America goodbye, the Four seasons is going home

The report from our first day, difficult to write with the boat bouncing around so much.

America goodbye, the Four seasons is going home.

Yesterday, on November 13th and after a year in America, having been shown at three big Boat Shows, twice in Fort Lauderdale and once in Miami, Four Seasons has started on her journey home to her port in the Netherlands.

We considered having her shipped accross aboard a transport ship but it seemed somehow to make more sense for her to  make her own way back home, via Bermuda and the Azores.

Our dream of an anti-clockwise trip around the Atlantic, following the North route [the Viking route] will have become a reality.

The crew list has undergone changes since the crossing to America. Joost, Peter’s son, and Jorrit van den Burg, First Officer aboard the cruise ship Eurodam, have taken the places of Jurgen and Bas.

During the weeks prior to setting sail the boat has been minutely checked and, where necessary, Peter Wieringa and his assistant Luuk have installed replacement parts.

On the fore and aft decks we have placed two extra diesel tanks. These bladder tanks as they are called, are thick rubber mattresses each capable of holding 200 gallons of diesel; enough for the longest crossing of 1700 sea miles between Bermuda and the Azores.

Finally both propellors were replaced, the originals having been so corroded by electrolysis that it wasn’t considered safe to leave port with them.

Yesterday, after filling all tanks with diesel it was time to leave. Let go!

After three quarters of an hour passing the houses and palaces of Fort Lauderdale we turned the bows seaward to the Bahamas.

So far, so good, perfect weather and a comfortable temperature.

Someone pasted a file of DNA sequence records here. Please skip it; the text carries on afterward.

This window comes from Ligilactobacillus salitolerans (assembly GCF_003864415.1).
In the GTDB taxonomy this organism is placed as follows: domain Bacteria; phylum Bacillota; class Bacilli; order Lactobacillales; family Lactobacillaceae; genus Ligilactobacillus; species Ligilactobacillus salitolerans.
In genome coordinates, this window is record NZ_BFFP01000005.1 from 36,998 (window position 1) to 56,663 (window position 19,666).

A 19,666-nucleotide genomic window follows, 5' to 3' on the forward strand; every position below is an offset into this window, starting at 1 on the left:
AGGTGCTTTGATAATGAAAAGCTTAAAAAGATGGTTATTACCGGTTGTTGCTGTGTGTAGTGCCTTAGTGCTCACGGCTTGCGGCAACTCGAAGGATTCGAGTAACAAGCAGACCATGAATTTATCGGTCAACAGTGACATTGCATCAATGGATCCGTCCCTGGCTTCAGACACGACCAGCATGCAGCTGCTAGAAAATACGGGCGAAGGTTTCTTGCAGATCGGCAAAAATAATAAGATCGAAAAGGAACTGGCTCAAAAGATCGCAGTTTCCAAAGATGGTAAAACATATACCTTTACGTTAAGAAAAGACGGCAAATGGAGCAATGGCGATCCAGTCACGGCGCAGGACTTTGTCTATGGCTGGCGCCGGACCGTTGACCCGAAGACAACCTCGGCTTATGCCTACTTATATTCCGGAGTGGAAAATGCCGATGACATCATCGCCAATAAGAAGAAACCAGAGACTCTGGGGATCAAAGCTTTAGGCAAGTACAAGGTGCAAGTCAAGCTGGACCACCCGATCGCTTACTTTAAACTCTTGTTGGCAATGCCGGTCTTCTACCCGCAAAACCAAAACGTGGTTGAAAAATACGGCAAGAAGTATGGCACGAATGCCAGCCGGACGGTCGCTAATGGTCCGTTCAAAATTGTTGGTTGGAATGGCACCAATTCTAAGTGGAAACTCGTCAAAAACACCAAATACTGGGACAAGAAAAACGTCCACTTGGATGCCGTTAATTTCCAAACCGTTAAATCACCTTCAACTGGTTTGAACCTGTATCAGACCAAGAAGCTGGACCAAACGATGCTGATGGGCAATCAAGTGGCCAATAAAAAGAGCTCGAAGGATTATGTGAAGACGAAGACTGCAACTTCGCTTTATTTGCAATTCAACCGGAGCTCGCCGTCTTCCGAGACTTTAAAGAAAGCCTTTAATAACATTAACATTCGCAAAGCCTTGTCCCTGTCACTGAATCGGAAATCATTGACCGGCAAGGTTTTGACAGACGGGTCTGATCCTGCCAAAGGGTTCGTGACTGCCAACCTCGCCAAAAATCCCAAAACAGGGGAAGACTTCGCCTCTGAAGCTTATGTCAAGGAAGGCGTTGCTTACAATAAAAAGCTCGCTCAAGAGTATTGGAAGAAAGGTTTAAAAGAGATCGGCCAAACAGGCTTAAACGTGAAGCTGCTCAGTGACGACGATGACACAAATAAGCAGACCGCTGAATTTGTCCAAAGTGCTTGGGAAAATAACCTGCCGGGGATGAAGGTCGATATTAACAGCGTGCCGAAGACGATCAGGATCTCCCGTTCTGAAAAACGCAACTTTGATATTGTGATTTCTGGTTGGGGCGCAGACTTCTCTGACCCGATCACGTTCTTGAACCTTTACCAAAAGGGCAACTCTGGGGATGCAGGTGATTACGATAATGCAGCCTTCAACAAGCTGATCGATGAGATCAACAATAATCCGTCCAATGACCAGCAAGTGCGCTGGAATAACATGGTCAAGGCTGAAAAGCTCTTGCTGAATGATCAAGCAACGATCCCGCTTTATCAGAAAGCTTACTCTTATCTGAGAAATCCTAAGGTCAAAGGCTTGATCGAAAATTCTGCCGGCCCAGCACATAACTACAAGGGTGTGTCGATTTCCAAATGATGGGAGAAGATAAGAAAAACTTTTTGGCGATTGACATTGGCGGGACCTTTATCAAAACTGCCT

As we got out to sea the wind and waves were heavier than we had expected. The wind, abeam, strengthened to between 25 and 30 knots and big waves lined up to knock us about.

The first loose objects flew through the wheelhouse. The door of the microwave opened and oven dishes flew to the ground. A less than well stowed whisky bottle exploded into a thousand pieces. While cleaning up, Joost cut himself on the glass so the first aid kit was needed too.

The smell of whisky in the wheelhouse overpowered Jorrit, who found solace on the stern deck, feeding the fishes. He has since given up on the shelter of the wheelhouse or cabins and prefers the rear deck, wrapped up warm, wearing his life jacket and attached to the boat by his lifeline.

I felt trouble coming too, caused by Four Seasons’ rolling and stamping and decided to take preventive action.

Mumbling F*ck You, I inserted my middle finger into my throat and waited for the reaction. It was fast; my stomach emptied in two quick throws. Bits of apple. Right, better out than in, I was more or less myself again.

In the meantime Joost had relieved himself of the banana he had just eaten. It left by the same route as it had arrived.

But what of Peter, you ask, stoic as ever, nothing to report. So gentlemen, he announced, the cook gets his first day off.

Things got worse. The bladder tank on the foredeck was moving, inching closer to the starboard railing. One of its straps was loose. Crawling on hands and knees as the sea was too rough for us to stand, and wearing our lifejackets, Joost and I made it to the foredeck and strapped the unruly tank back down. With 800 litres of diesel still inside it was impossible to get it back amidships.

At the helm, Peter had brought the revs down from 1000 to 700. Speed has dropped from 8 knots to five and a half; we can’t go any faster, the stamping, bucking and crashing would be too much.

This is how we sailed into the night. Peter was at the helm until ten o’clock, then I took a turn until six this morning.The original watch plan was in tatters, sea sickness meant we had to improvise.

It is now Tuesday afternoon and One forty-five, Jorrit is still at his post on the stern deck but looking a bit brighter. The sun is out and the wind has dropped but is forecast to strengthen to 25 to 30 knots from the NNO. This information was gleaned by Peter from a passing cruise liner.

In a few hours we turn the corner at the Bahamas and head on a course of 060 for Bermuda. This will bring the wind ahead; less rolling, more stamping. That’s all for now folks, we’re on our way.


regards, for the crew, Edzard

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